CEO Of The Cockpit: The Good Old Days


Last weekend, I fulfilled the role of an “antique squared.” This is when an antique is found to be flying an antique.

Slipping the surlies of my home airport, I ventured out with my mighty 1946 Cessna 140 to a local EAA meeting in another town. A lot was going on there, including the ubiquitous Young Eagle flights, charcoal-grilled processed meat eating and the usual group of builders/pilots pondering the latest group aircraft project.

Having fulfilled my Young Eagle ride provider duty, I settled into my lawn chair in the shade under the fabric wing of my mighty 140. I viewed an unusual sight nowadays—a large group of people at an airport having fun while learning things.

On most ramps and airports on most days, you can hear an eerie, whispering silence while perhaps seeing a metaphorical tumbleweed or two traverse the space of what used to be a vibrant area. The day of having random groups of ramp tramps loitering for hours and days at the local airport has passed with the coming of barbed-wire fencing, unfriendly FBOs and snooty airplane owners.

Just as I was about to close my eyes to rest a while, a middle-aged guy wearing a hat with his airplane’s “N” number on it sidled up and, after a glance at my airplane and my gray hair, said, “Wow, nothing like the good old days of flying, huh?”

He went on. “Yep, old airplanes like this flown in the old way are the best. I have only been flying a few years and wish I had flown during the good old days of aviation like you have.”

I found his comment funny. How did he know I did not start flying recently? Was it my bald spot, my skin cancer surgery scars or my prescription bifocal sunglasses?

Had he investigated the cockpit of my ride, he might have noticed the ADS-B capability, two electronic multifunction displays, the panel-mounted GPS backed up with an iPad using ForeFlight driven by a Sentinel, and the rescue handheld GPS in the glovebox. If you discount the fact that it is missing a flight director, autopilot and autothrottles, my airplane is better equipped than most airliners I have flown.

I pulled out my backup lawn chair, opened it, and asked him to sit with me in the shade for a while.

He was right in assuming that I had been around flying for a while, but he was surprised to hear me say that I wasn’t missing the good old days all that much.

Sure, I said; back in the day, young pilots like me operated under very little supervision. I began working at the airport as a lineboy right when I turned sixteen and was given an Avgas truck, a Jet-A truck and a random bunch of motor-driven tugs to play with. 

I soloed during my sixteenth year with about seven hours of flight time, which is something you probably would not see done today. I was trained and prepared to solo but did not have to take a written quiz, talk on the radio, know what a transponder was or deal with a lot of aircraft systems knowledge. 

I soloed so early not out of skill, but because I worked there, and my instructor was tired of the lessons I could afford only after saving up every two weeks.

There seemed to be a lot less traffic back in the good old days than there is now. Of course, we lacked ADS-B and TCAS, so there might have been quite a few aircraft near us that we never saw.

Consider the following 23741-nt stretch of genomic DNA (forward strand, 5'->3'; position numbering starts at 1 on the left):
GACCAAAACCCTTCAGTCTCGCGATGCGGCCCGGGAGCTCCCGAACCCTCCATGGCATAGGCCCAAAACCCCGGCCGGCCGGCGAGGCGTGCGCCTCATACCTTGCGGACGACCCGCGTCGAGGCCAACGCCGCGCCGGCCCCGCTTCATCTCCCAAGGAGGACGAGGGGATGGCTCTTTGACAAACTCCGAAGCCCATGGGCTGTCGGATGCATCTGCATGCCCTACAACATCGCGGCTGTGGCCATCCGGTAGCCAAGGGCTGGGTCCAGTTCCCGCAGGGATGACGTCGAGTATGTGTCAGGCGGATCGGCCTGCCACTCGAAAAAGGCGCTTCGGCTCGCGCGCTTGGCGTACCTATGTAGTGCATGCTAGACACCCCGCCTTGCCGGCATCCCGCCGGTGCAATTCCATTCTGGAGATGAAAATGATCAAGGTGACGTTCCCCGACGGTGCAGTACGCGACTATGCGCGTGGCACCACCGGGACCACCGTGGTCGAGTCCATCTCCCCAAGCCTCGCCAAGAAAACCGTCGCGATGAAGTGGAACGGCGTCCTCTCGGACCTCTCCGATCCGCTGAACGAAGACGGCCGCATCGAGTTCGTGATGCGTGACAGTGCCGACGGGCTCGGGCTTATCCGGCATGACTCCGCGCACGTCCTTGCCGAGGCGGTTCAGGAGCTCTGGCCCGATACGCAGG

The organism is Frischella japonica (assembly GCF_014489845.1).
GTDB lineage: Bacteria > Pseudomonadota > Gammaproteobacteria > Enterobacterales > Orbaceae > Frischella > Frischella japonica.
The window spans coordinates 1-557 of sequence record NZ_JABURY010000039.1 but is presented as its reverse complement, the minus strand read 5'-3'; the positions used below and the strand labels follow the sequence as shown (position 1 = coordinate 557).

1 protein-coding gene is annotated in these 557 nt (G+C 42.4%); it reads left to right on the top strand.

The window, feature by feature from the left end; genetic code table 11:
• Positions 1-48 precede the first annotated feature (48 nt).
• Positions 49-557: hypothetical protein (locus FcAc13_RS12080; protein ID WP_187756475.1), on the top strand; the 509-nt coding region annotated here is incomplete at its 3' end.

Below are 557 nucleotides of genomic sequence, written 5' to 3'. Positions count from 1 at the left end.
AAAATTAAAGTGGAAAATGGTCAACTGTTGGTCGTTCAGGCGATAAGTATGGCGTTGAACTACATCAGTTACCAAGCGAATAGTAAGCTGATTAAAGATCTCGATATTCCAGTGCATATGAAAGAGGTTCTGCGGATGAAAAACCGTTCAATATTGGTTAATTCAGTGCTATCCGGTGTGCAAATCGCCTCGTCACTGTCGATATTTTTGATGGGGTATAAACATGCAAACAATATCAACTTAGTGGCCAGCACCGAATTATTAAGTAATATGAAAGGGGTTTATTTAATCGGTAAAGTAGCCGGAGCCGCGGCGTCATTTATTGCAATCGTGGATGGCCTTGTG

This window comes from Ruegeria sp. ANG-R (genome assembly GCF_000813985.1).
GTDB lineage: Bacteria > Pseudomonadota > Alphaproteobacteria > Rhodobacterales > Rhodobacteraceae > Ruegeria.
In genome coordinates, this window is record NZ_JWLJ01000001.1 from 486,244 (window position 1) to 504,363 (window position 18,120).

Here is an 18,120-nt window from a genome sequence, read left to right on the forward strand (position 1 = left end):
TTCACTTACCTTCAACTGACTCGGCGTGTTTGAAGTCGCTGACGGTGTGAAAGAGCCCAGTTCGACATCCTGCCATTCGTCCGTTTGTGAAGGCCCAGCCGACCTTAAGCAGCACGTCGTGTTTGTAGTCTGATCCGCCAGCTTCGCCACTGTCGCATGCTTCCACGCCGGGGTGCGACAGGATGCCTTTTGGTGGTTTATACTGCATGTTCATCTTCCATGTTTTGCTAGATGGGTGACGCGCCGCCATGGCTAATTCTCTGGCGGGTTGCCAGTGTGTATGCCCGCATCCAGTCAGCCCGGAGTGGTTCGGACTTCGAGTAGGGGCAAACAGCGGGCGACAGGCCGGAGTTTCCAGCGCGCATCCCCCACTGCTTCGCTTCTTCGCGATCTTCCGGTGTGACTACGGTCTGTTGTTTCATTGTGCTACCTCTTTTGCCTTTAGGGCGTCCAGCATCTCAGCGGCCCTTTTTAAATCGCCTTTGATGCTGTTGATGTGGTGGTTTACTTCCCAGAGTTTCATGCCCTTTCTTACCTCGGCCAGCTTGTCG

People used to smoke a lot in airplanes.

Imagine sitting in a Cessna 150 with an old instructor who looked like me but chain-smoked. It caused a few breathing challenges and often made it hard to see. 

Have you ever seen those power outlet plugs in an airplane cockpit that we plug our iPads into? They used to contain cigarette lighters, which were used all the time to light cigarettes. 

We navigated using pilotage and occasionally a VOR. Having a DME was a distant and expensive dream, and RNAV was out of the question for us. I literally navigated by reading water towers and highway signs. 

Until halfway through my airline career, I had a list of AM radio station frequencies from various towns and used the ADF to cross-check my position while trying to find out football scores to pass along to my passengers.

Weather, especially dangerous weather, was an unseen and sometimes surprising thing before we could access and watch it on a screen in our humble general aviation spam cans. I flew twins IFR at night without radar, and my only clue about a thunderstorm being out there sometimes came when I ran into it.

Because there was no internet, we took pictures of our airplanes using Instamatic cameras and got the prints weeks or years later from the drugstore. The idea of hanging a video camera on our struts or cockpits would have horrified us. 

My newfound chair-bound friend was looking uncomfortable. I am sure he did not expect a lecture from a geezer when he ventured out to the airport. 

I stood, which gave him tacit permission to stand. Before he ambled off to find a less verbose airport acquaintance, I finished up with one last comment that I think was the unvarnished truth of the matter.

What I miss about the good old days was being young, full of hormones, energy and stupidity, and getting up in the morning with nothing hurting. Flying through sweet air in low-time flying ignorance, I was so happy to be in the air that I didn’t know or care how dumb I was. 

To the Young Eagles I flew, today is the beginning of their good old days. Their future might include fly-ins on Mars, but I bet they look back on this time as a quaint, safe and happy place where flying was fun and their best adventures lay in the future.

If you’d like more of Kevin Garrison’s stories and observations, check out Amazon’s special offer on his book. The CEO of the Cockpit will be available for free on from July 8th through July 12th here .–
Kevin Garrison
Kevin Garrison is a former airline captain who continues to spread his wisdom of the ages as an airport bum. He shares his thoughts twice a month.